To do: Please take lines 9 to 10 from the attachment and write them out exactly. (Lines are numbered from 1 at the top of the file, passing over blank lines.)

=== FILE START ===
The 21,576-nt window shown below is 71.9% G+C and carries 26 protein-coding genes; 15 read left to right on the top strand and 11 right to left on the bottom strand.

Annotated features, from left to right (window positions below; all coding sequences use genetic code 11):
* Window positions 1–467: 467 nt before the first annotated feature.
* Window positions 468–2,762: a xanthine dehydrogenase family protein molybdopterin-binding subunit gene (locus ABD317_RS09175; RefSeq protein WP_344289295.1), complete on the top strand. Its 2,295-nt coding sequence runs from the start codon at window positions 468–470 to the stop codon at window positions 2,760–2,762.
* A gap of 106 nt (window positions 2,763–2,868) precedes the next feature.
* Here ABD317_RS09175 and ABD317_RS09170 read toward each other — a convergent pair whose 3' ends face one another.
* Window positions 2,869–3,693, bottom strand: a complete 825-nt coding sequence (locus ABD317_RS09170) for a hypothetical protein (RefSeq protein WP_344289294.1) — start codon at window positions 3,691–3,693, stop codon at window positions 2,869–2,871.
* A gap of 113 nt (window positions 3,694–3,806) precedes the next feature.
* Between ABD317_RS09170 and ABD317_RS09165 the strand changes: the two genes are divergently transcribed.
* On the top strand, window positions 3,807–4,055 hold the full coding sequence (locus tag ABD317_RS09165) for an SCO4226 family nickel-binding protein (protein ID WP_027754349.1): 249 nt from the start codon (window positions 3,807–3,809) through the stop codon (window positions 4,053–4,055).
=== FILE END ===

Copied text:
* Between ABD317_RS09170 and ABD317_RS09165 the strand changes: the two genes are divergently transcribed.
* On the top strand, window positions 3,807–4,055 hold the full coding sequence (locus tag ABD317_RS09165) for an SCO4226 family nickel-binding protein (protein ID WP_027754349.1): 249 nt from the start codon (window positions 3,807–3,809) through the stop codon (window positions 4,053–4,055).